A) As you can imagine, nobody wanted to go anywhere near Land That I Love when I wrote it. Some agents and publishers didn't care for it, and that's fair. Others didn't want to get into the risky business of repping a first-time author, especially if he straddled two very difficult genres to market: sci-fi and humor. And I can certainly understand that too. But let me share my favorite rejection with you: “You’re a terrific writer, there’s no doubt about that. And you’ve got a wicked sense of humor … Here’s my problem: editors are shying away from broad satire and parody of the war …. They’re praying mightily that this will all be over soon (well, hell, me too). I don’t think I can sell this simply [be]cause of the topic.” So basically she's saying: The war will be over any day now, so why write about it? That was in 2006.
So it languished in my trunk until about two years ago. I had Facebook-friended a lady named Joan de la Haye. Like me, she's a genre writer (horror, in Joan's case). And she lives in South Africa, a country I've visited on day job business. A few months after we met up on Facebook, she posted a status update saying that she and her friend Caroline Addenbrooke, another genre writer, were establishing their own small press and were looking for manuscripts. It took me about two seconds to reply. They liked Land That I Love and agreed to publish it.
Q) As a writer, you devote much time to encouraging new writers through your creating a science fiction critiquing group and serving as a panelist at writers' conventions. Why do you spend so much time helping others break into writing?
A) Who's helping whom?
Without the monthly crit group meetings, I wouldn't have the deadline pressure that focuses me like nothing else. More importantly, my crit group partners -- and they're not, on average, any more or less "new" than me -- provide insights into what in my first drafts work and what doesn't, and what I can do to improve a scene or a character or a plot thread. And by reading others' works critically, I learn from their mistakes before they become my mistakes.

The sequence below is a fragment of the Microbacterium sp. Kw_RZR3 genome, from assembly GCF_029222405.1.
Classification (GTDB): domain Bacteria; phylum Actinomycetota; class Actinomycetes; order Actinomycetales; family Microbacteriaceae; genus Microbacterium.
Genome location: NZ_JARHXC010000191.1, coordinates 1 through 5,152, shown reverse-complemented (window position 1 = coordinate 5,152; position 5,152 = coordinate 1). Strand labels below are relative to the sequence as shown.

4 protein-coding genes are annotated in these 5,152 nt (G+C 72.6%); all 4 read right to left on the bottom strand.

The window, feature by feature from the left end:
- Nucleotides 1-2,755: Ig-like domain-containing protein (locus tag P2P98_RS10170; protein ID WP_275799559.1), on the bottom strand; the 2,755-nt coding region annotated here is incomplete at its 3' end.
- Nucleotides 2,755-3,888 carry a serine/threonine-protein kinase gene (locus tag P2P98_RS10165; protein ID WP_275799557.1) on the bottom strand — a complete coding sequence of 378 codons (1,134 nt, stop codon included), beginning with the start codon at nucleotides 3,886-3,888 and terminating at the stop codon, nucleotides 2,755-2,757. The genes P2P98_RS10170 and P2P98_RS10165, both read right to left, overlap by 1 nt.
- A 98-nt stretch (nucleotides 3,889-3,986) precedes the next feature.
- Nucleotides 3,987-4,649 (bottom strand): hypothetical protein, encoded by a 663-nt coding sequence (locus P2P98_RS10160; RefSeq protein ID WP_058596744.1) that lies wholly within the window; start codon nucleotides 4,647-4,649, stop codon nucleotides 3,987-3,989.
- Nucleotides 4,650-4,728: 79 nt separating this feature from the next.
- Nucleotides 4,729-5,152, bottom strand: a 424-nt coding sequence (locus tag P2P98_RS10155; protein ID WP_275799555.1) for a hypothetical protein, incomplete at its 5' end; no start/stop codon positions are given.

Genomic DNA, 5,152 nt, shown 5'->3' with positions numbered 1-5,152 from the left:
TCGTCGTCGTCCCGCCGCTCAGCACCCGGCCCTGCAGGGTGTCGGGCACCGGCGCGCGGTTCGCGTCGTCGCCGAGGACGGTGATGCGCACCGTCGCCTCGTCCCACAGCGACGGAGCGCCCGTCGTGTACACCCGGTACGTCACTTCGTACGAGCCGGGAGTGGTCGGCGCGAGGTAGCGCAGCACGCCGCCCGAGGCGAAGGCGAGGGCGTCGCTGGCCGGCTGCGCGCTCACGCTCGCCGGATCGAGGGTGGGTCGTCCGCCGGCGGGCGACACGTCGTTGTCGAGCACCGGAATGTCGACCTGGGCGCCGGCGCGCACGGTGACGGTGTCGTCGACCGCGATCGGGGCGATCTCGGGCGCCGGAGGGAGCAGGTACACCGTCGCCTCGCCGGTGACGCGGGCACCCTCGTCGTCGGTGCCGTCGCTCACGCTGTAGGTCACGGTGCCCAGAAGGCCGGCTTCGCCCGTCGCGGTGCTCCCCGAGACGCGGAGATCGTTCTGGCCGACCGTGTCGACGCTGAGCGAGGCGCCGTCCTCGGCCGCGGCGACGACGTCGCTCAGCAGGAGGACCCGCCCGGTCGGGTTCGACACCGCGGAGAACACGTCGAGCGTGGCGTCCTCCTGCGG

And as anyone who attends conventions can tell you, we authors go there to market our own wares. There's really nothing altruistic about it.
Q) Your writing bring a freshness to the scene through your humor. Where do you believe your love of laughter comes from?
A) I'm a Jew from New York who tells jokes. Wow. What were the odds? I'm just doing my part to break down barriers and destroy stereotypes.
Q) What's next for William Freedman?
A) I'm about two thousand words shy of finishing my second novel, "Mighty Mighty". It's a superhero spoof, at least superficially. I think it's a much deeper book than "Land That I Love," although I hope it's at least as funny. "Land That I Love" is a political satire; it's about the limits of power and the limitlessness of the arrogance it engenders. "Mighty Mighty" is a social satire about how we all have amazing skills and abilities and yet choose to settle for comfortable mediocrity rather than use them. It's got elements of adventure, romance, family drama and horror in it, but it remains at heart a comedy. If the characters pull down their pants and shpritz each other with seltzer bottles on every page, it stops being funny. So to keep the humor fresh, I'll do anything I can to get you to care about the characters.